Sun Java System Application Server Enterprise Edition 8.2 Developer's Guide

Distributed Sessions and Persistence

A distributed session can run in multiple Application Server instances, provided the following criteria are met:

Note –

Contrary to the Servlet 2.4 specification, Application Server does not throw an IllegalArgumentException if an object type not supported for failover is bound into a distributed session.

Keep the distributed session size as small as possible. Session size has a direct impact on overall system throughput.

A servlet that is not deployed as part of a web application is implicitly deployed to a default web application and has the default ServletContext. The default ServletContext is not distributed. (A web application with an empty context root does not have the default ServletContext.)

In the event of an instance or hardware failure, another server instance can take over a distributed session, with the following limitations:

For information about how to work around these limitations, see the Sun Java System Application Server Enterprise Edition 8.2 Deployment Planning Guide.

In the following table, No indicates that failover for the object type might not work in all cases and that no failover support is provided. However, failover might work in some cases for that object type. For example, failover might work because the class implementing that type is serializable.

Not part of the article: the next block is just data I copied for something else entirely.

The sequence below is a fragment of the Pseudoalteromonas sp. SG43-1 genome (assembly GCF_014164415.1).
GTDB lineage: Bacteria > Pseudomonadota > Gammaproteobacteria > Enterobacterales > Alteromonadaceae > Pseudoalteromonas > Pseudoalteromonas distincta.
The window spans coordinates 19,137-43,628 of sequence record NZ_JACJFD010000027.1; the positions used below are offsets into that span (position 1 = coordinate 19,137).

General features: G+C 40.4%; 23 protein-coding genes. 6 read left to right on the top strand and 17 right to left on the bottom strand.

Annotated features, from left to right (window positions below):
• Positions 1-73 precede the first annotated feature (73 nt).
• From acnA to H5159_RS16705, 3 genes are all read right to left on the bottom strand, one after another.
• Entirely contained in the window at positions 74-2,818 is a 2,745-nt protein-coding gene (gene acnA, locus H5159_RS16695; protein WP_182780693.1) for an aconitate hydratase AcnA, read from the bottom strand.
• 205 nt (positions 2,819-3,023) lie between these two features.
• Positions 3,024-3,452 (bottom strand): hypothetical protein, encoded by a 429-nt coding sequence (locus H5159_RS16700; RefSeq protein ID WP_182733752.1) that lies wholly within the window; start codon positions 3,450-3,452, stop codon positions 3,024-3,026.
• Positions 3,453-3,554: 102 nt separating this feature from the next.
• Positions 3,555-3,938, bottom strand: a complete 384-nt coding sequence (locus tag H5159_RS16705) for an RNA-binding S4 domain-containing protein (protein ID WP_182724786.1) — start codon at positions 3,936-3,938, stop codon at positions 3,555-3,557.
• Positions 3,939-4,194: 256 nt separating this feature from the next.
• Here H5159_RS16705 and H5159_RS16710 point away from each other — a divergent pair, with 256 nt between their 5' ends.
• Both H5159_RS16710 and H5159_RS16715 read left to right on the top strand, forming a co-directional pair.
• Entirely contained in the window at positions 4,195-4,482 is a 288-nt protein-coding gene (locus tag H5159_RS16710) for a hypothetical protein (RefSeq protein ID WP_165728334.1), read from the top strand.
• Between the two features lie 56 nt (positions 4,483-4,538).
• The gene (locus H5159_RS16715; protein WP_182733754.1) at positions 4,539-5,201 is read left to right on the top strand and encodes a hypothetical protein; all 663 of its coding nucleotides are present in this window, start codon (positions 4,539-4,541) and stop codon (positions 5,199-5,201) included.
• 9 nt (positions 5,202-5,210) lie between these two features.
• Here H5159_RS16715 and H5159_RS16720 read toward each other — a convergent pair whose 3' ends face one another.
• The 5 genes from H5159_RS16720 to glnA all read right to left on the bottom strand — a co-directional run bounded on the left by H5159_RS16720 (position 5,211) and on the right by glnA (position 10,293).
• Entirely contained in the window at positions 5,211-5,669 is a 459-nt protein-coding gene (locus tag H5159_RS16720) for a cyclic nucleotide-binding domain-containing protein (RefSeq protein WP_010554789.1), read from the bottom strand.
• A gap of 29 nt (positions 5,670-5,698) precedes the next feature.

For more information about the InitialContext, see Accessing the Naming Context. For more information about transaction recovery, see Chapter 12, Using the Transaction Service. For more information about Administered Objects, see Creating Physical Destinations.

Table 5–4 Object Types Supported for J2EE Web Application Session State Failover

Java Object Type  

Failover Support  

Stateless session, stateful session, and entity bean local home reference, local object reference 


Colocated and distributed stateless session, stateful session, and entity bean remote home reference, remote reference 


JNDI Context 

Yes, InitialContext and java:comp/env


Yes, but if the instance that fails is never restarted, any prepared global transactions are lost and might not be correctly rolled back or committed 

JDBC DataSource 


JavaTM Message Service (JMS) ConnectionFactory, Destination


JavaMailTM Session


Connection Factory 


Administered Object 


Web service reference 


Serializable Java types